The functional complementation utilised a series of deletion mutants for the five C-terminal ARM motifs that were aimed at dissecting the multiple putative roles of ARO. Importantly, none of the mutant constructs were able to mediate apical rhoptry positioning, suggesting that each domain contributes to the overall folding and structure of ARO, which is a prerequisite for the recruitment of MyoF. This is understandable from the folding of the five C-terminal ARM repeats into a superhelix containing a highly acidic and conserved groove important for ligand binding. In analogy to other homologous ARM-repeat proteins, such as importin α7 (Pumroy et al., 2015), it seems likely that this groove would bind an extended polypeptide chain. Notably, all ARO-binding partners identified so far (MyoF, AIP and ACβ) are large multi-domain proteins that contain long disordered or extended stretches of amino acids. By contrast, homology modelling suggests that the globular WD40 domain at the C-terminus of MyoF has a highly basic surface (data not shown). Such a positively charged folded protein could also be a putative ligand for the highly acidic ARO surface groove. In yeast, Vac8p is an armadillo-repeat containing acylated protein involved in vacuolar membrane dynamics, e.g. vacuole inheritance and vacuolar membrane fusion (Fleckenstein et al., 1998; Wang et al., 1998). No structure of Vac8p is known to date, but homology modelling suggests a structure similar to importin α7, the UNC-45–CRO1–She4p (UCS) domain of UNC-45 and ARO. Vac8p also interacts with the actin cytoskeleton (Wang et al., 1998). Thus, it seems that the molecular mechanisms behind vacuole inheritance in higher eukaryotes and rhoptry positioning in Apicomplexa might be conserved.
A striking observation that emerged from analysing the ARM deletion mutants was their localization to membranous structures. In fact, these structures were clearly apparent in both wild-type and ARO-iKO parasites expressing the non-functional ARM deletion mutants, but also and importantly in ARO-iKO parasites treated with ATc using a rhoptry membrane marker for their detection. These structures are likely of membranous origin given that they were only detectable with rhoptry membrane markers [non-functional ARM deletion mutants, 20ARO–GFP (Cabrera et al., 2012) and CAH1–Myc]. We envision that these rhoptry-derived membranes originate from the improper recycling of mislocalized mature rhoptries from the mother cell during daughter cell formation. If this holds true, this would also suggest that the lipid fraction and rhoptry contents might be degraded and/or recycled by distinct mechanisms. To date, the machinery involved in the fast recycling of rhoptries is unknown. Intriguingly, T. gondii does not possess bonafide lysosomes, and autophagy has not been associated with the recycling of organelles that are produced de novo during the cell cycle (Besteiro, 2012).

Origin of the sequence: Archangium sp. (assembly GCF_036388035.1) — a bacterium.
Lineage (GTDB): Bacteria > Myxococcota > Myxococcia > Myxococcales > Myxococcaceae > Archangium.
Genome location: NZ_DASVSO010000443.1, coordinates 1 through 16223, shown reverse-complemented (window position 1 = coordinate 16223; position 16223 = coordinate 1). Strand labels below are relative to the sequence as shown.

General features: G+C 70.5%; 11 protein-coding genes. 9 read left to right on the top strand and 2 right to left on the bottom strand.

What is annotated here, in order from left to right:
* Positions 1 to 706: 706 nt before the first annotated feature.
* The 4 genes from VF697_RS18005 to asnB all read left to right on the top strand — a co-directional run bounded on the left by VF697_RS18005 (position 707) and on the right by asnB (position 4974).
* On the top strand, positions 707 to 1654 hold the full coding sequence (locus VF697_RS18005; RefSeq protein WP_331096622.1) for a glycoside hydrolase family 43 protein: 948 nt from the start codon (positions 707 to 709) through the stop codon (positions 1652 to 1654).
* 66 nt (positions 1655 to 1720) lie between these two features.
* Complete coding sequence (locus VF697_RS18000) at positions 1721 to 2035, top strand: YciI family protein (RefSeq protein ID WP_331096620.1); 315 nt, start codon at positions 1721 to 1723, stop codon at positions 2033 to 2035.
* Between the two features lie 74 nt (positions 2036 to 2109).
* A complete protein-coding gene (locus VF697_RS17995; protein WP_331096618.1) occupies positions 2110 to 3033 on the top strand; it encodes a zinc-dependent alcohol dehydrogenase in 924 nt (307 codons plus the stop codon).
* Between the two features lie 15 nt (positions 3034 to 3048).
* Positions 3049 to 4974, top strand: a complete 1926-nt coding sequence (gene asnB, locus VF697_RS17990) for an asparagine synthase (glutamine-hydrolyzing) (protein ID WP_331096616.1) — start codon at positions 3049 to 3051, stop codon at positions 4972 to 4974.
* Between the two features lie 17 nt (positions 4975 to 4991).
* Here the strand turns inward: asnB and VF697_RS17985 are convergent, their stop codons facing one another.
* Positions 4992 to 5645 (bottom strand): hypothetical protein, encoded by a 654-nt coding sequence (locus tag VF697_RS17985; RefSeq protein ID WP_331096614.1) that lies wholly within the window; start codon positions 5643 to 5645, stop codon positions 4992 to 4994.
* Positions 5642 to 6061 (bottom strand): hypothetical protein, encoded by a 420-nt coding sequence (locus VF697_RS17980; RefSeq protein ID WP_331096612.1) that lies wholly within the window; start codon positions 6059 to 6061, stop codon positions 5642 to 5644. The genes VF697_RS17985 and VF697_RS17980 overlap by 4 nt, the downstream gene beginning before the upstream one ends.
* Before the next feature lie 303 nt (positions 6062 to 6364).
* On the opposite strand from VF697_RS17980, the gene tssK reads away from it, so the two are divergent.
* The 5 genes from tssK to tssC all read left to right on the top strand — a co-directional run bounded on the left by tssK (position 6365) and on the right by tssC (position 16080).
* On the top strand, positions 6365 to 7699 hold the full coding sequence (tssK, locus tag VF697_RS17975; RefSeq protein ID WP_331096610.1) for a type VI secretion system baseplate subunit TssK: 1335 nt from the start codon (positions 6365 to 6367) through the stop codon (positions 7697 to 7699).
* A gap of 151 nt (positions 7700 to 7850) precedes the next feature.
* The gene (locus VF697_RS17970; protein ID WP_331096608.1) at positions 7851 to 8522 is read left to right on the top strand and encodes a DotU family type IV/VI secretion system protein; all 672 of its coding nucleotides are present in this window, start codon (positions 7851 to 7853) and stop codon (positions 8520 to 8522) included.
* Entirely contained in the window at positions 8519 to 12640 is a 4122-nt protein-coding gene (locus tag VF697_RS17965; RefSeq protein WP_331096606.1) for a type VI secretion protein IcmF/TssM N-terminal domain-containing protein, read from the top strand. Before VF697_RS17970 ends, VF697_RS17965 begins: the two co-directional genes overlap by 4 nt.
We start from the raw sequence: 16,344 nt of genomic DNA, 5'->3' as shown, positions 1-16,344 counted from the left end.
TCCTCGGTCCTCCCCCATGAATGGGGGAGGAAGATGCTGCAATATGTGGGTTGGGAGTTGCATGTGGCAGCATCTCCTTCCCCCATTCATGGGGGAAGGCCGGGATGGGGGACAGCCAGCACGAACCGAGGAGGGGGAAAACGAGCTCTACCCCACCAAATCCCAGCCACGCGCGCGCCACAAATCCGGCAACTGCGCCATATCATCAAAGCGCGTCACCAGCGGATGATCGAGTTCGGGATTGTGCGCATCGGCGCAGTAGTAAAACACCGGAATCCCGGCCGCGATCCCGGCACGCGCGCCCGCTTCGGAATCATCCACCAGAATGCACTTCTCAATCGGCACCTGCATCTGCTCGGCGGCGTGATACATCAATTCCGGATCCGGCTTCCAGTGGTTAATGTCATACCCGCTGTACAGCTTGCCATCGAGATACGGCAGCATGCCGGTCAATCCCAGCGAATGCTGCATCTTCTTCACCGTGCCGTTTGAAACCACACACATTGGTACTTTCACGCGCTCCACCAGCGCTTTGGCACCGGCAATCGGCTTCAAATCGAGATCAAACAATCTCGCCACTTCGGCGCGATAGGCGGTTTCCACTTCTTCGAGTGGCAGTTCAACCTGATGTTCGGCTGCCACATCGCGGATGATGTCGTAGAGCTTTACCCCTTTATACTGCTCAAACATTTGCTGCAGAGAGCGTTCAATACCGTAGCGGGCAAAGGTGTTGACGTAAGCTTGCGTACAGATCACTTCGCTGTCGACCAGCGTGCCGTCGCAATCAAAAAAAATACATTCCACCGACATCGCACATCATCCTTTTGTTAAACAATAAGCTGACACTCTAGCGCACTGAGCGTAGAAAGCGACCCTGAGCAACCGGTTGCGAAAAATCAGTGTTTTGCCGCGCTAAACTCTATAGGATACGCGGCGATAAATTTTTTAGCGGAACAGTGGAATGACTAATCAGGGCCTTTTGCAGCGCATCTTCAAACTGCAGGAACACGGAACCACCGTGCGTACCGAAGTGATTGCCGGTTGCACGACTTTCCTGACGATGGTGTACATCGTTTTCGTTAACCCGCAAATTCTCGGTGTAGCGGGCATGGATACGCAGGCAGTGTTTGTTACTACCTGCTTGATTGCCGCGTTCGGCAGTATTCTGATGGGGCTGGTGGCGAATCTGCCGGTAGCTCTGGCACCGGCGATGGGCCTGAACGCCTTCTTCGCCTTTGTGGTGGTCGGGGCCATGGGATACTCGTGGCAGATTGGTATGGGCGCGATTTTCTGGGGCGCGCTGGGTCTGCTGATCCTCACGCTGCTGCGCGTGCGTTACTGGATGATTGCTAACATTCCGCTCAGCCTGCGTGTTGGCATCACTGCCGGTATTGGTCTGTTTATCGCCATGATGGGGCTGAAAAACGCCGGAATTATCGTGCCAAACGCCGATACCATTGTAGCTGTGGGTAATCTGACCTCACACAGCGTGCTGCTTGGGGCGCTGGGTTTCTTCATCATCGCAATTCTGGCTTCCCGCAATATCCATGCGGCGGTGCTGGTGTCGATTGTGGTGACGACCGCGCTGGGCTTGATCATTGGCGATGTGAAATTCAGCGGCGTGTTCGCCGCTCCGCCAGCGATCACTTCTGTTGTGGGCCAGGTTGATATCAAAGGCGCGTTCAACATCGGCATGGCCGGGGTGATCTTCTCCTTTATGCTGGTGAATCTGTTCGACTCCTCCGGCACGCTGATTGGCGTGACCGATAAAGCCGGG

Deletion of the C-terminal motif in ΔARM6–Myc turned out to be informative, as this deletion does not prevent the remaining ARM units from folding into a stable structure that retains partial functionality. Although this mutant failed to rescue the apical rhoptry localization and invasion defect, the organelles were no longer dispersed. TEM analyses clearly showed that the 10–12 rhoptries remained neatly clustered together, as observed in wild-type parasites, but were not targeted apically and hence were still unable to discharge their contents during invasion. These findings strongly suggest that ARO not only positions the rhoptries to the apical pole, but also maintains them in bundles. It is intriguing that ΔARM6–Myc is also the only mutant wherein the localization of ACβ to the rhoptries is not affected, at least as judged by immunofluorescence. In light of this, it is tempting to speculate that the intermediate compartment is ideally placed to position the machinery required to maintain the organelles in clusters.